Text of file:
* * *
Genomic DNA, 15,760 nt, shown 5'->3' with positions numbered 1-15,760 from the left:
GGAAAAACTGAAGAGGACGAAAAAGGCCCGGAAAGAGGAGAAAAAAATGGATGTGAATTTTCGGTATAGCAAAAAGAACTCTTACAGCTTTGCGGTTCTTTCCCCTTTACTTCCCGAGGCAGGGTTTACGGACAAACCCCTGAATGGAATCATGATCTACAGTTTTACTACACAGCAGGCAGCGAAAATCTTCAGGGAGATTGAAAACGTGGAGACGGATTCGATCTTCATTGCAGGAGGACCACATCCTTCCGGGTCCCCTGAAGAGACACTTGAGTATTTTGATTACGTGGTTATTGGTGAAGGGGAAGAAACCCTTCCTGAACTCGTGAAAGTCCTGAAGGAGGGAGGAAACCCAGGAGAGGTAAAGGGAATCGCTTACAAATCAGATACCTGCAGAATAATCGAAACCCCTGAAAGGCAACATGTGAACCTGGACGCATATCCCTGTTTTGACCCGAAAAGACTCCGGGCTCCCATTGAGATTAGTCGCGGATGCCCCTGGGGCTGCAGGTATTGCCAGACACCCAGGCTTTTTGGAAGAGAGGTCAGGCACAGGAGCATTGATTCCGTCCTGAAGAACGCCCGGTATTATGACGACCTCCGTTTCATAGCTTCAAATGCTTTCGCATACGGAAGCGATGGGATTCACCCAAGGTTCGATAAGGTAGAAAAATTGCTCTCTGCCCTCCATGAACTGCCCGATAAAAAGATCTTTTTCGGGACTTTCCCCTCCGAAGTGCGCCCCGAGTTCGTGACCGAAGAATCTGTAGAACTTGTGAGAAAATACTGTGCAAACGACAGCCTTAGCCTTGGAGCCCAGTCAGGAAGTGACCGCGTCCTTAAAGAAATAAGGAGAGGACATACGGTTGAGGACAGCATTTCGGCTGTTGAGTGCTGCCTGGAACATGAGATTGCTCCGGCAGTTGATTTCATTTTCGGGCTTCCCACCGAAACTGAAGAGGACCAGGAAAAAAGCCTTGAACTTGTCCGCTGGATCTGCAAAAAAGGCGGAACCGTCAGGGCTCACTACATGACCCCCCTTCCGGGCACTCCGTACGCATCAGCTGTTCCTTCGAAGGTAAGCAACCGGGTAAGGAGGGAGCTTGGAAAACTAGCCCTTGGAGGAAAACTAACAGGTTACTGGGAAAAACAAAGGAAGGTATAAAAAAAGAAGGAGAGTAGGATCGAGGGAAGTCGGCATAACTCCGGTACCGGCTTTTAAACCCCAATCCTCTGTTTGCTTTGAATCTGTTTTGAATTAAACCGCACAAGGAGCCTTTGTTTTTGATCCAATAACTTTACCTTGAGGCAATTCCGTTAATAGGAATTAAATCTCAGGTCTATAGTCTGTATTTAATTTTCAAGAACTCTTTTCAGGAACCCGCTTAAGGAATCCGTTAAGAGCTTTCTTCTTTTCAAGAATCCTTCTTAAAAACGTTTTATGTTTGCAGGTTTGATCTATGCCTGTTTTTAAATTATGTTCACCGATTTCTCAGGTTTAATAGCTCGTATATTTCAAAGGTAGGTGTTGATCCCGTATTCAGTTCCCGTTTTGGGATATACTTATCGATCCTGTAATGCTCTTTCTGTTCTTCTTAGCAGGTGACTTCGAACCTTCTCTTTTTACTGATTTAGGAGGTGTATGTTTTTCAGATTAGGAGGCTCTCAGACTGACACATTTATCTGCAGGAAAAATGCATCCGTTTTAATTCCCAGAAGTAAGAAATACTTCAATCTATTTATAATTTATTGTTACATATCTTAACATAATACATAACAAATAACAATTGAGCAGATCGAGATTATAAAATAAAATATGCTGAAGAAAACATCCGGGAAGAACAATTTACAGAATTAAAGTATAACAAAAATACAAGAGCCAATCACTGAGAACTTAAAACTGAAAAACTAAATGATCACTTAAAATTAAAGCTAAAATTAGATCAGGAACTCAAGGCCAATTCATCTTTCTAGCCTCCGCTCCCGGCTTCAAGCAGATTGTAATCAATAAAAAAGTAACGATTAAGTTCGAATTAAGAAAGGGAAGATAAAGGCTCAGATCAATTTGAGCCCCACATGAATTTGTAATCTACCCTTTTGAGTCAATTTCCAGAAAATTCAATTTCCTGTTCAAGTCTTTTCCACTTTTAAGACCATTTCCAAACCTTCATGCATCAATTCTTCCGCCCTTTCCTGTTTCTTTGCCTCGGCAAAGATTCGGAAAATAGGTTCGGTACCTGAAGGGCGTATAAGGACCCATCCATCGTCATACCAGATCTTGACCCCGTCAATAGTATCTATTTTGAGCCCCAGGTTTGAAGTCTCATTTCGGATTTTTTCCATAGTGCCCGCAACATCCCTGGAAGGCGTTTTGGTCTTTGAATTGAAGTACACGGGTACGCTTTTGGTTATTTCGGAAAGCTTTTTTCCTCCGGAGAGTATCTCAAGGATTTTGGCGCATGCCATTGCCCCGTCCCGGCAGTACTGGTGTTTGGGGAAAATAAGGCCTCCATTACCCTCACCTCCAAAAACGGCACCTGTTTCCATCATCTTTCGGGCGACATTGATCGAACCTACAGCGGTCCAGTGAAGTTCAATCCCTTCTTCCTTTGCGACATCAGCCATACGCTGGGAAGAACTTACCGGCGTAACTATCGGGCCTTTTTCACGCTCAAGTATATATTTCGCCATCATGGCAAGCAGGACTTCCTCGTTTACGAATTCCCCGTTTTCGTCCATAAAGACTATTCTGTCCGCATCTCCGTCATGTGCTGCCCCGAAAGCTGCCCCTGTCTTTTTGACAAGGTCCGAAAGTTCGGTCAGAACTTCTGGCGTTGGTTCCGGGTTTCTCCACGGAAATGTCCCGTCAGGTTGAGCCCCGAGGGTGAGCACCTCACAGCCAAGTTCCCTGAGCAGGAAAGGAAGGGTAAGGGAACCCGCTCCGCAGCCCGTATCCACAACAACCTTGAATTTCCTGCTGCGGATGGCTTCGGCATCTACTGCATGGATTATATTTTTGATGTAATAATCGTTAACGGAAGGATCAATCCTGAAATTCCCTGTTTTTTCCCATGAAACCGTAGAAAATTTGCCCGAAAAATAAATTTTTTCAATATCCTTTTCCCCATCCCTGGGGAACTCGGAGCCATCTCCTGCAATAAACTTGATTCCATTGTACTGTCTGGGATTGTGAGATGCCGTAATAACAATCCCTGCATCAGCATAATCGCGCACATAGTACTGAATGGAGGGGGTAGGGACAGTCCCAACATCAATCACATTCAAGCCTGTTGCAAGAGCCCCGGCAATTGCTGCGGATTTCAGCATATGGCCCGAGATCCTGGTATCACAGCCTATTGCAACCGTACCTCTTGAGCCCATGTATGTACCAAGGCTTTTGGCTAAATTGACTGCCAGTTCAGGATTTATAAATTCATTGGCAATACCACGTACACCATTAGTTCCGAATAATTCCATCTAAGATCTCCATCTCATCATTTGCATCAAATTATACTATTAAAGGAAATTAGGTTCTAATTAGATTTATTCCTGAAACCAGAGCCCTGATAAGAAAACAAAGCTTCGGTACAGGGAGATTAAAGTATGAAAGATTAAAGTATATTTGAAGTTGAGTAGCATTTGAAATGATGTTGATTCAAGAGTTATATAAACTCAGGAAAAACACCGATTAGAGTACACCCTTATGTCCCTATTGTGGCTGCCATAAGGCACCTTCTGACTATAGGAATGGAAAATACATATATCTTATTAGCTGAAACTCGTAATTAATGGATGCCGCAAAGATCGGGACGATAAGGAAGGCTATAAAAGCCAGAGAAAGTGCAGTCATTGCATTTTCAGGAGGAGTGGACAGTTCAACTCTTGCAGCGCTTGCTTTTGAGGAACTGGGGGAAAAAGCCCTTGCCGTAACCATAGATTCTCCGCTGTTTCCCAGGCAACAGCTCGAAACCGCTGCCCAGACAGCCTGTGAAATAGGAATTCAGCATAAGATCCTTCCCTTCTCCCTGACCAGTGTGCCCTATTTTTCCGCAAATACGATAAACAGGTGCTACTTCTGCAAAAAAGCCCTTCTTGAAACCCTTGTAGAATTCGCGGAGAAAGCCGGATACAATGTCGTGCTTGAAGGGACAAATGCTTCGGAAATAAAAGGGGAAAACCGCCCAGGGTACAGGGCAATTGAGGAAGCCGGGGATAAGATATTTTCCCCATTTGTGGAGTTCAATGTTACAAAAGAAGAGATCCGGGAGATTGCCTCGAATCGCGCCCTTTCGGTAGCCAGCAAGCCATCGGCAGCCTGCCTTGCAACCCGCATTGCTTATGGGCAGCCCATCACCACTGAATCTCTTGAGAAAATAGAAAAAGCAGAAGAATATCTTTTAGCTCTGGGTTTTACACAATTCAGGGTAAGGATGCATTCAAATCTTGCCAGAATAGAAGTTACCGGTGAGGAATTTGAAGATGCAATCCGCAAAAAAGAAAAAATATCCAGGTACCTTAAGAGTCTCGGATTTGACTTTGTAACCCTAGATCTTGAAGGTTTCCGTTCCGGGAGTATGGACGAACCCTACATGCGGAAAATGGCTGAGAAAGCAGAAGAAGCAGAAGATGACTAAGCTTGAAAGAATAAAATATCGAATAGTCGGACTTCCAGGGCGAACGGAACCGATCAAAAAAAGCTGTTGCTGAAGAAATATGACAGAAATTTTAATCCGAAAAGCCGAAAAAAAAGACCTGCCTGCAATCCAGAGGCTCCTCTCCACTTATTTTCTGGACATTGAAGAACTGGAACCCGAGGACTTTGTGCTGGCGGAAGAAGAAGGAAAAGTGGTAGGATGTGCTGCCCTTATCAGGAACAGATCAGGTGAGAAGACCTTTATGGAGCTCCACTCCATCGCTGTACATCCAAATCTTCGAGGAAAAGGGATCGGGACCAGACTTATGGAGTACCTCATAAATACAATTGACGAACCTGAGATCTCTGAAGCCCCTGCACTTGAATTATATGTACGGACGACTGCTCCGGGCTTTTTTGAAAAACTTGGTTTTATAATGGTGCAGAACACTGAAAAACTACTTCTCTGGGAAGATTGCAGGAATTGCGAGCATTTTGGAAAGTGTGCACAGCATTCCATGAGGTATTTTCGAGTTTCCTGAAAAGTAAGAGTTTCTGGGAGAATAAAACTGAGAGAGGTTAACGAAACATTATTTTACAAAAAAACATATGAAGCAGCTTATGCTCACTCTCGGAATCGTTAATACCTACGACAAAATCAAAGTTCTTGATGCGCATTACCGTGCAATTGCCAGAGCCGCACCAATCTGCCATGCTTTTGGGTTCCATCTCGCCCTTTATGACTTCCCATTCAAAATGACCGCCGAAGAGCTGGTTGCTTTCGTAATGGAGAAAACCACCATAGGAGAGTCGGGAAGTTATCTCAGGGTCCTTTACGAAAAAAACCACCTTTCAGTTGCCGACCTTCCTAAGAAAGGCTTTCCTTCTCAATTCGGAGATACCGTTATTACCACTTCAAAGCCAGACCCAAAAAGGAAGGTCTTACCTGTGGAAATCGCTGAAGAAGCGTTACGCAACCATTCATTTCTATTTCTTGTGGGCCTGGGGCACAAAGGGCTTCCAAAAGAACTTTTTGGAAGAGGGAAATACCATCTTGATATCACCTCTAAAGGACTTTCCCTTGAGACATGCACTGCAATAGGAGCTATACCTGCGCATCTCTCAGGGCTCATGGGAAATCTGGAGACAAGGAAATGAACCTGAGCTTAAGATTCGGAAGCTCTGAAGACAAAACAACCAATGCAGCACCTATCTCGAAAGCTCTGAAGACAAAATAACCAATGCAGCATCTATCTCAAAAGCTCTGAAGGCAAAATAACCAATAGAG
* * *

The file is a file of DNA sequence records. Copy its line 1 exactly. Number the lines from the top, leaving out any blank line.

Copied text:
Genomic DNA, 15,760 nt, shown 5'->3' with positions numbered 1-15,760 from the left: